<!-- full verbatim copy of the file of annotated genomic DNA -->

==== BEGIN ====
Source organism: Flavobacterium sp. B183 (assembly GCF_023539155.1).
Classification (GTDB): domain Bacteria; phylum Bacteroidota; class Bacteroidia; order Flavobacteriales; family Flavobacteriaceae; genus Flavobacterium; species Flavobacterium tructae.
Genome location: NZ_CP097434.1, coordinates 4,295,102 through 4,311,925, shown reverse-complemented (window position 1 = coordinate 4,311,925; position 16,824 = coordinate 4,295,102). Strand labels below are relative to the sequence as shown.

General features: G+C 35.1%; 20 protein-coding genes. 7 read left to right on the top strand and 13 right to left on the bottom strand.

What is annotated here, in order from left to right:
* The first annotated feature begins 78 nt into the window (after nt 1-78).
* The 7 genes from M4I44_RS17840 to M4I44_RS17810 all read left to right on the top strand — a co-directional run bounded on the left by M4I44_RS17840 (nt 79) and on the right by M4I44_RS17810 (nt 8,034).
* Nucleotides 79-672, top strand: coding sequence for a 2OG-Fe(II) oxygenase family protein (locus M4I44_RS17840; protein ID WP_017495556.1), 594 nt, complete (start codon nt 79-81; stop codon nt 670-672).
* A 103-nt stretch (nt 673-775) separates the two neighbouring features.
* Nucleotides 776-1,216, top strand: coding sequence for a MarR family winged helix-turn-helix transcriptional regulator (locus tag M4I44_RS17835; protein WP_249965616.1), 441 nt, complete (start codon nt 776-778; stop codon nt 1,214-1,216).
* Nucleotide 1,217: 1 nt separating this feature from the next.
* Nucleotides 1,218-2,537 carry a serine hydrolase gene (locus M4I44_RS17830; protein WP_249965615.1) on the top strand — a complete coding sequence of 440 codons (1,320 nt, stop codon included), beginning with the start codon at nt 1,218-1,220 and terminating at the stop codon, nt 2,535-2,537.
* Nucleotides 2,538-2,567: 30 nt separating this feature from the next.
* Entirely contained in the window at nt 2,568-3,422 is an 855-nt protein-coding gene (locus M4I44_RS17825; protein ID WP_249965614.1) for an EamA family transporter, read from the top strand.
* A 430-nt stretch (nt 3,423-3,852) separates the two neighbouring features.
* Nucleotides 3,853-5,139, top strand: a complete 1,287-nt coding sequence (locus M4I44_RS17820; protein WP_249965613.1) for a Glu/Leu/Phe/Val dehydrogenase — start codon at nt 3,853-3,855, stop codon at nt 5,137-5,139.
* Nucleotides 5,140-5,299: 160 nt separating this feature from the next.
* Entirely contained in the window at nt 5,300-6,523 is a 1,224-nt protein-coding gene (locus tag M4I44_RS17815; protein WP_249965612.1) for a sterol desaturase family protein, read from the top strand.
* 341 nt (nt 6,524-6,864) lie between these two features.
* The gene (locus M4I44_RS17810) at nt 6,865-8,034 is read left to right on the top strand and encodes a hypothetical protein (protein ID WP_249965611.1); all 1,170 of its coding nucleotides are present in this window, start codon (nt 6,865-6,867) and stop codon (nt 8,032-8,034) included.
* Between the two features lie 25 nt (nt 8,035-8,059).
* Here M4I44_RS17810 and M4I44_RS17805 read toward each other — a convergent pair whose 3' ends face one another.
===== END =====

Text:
Source organism: Flavobacterium sp. B183 (assembly GCF_023539155.1).
Classification (GTDB): domain Bacteria; phylum Bacteroidota; class Bacteroidia; order Flavobacteriales; family Flavobacteriaceae; genus Flavobacterium; species Flavobacterium tructae.
Genome location: NZ_CP097434.1, coordinates 4,295,102 through 4,311,925, shown reverse-complemented (window position 1 = coordinate 4,311,925; position 16,824 = coordinate 4,295,102). Strand labels below are relative to the sequence as shown.

General features: G+C 35.1%; 20 protein-coding genes. 7 read left to right on the top strand and 13 right to left on the bottom strand.

What is annotated here, in order from left to right:
* The first annotated feature begins 78 nt into the window (after nt 1-78).
* The 7 genes from M4I44_RS17840 to M4I44_RS17810 all read left to right on the top strand — a co-directional run bounded on the left by M4I44_RS17840 (nt 79) and on the right by M4I44_RS17810 (nt 8,034).
* Nucleotides 79-672, top strand: coding sequence for a 2OG-Fe(II) oxygenase family protein (locus M4I44_RS17840; protein ID WP_017495556.1), 594 nt, complete (start codon nt 79-81; stop codon nt 670-672).
* A 103-nt stretch (nt 673-775) separates the two neighbouring features.
* Nucleotides 776-1,216, top strand: coding sequence for a MarR family winged helix-turn-helix transcriptional regulator (locus tag M4I44_RS17835; protein WP_249965616.1), 441 nt, complete (start codon nt 776-778; stop codon nt 1,214-1,216).
* Nucleotide 1,217: 1 nt separating this feature from the next.
* Nucleotides 1,218-2,537 carry a serine hydrolase gene (locus M4I44_RS17830; protein WP_249965615.1) on the top strand — a complete coding sequence of 440 codons (1,320 nt, stop codon included), beginning with the start codon at nt 1,218-1,220 and terminating at the stop codon, nt 2,535-2,537.
* Nucleotides 2,538-2,567: 30 nt separating this feature from the next.
* Entirely contained in the window at nt 2,568-3,422 is an 855-nt protein-coding gene (locus M4I44_RS17825; protein ID WP_249965614.1) for an EamA family transporter, read from the top strand.
* A 430-nt stretch (nt 3,423-3,852) separates the two neighbouring features.
* Nucleotides 3,853-5,139, top strand: a complete 1,287-nt coding sequence (locus M4I44_RS17820; protein WP_249965613.1) for a Glu/Leu/Phe/Val dehydrogenase — start codon at nt 3,853-3,855, stop codon at nt 5,137-5,139.
* Nucleotides 5,140-5,299: 160 nt separating this feature from the next.
* Entirely contained in the window at nt 5,300-6,523 is a 1,224-nt protein-coding gene (locus tag M4I44_RS17815; protein WP_249965612.1) for a sterol desaturase family protein, read from the top strand.
* 341 nt (nt 6,524-6,864) lie between these two features.
* The gene (locus M4I44_RS17810) at nt 6,865-8,034 is read left to right on the top strand and encodes a hypothetical protein (protein ID WP_249965611.1); all 1,170 of its coding nucleotides are present in this window, start codon (nt 6,865-6,867) and stop codon (nt 8,032-8,034) included.
* Between the two features lie 25 nt (nt 8,035-8,059).
* Here M4I44_RS17810 and M4I44_RS17805 read toward each other — a convergent pair whose 3' ends face one another.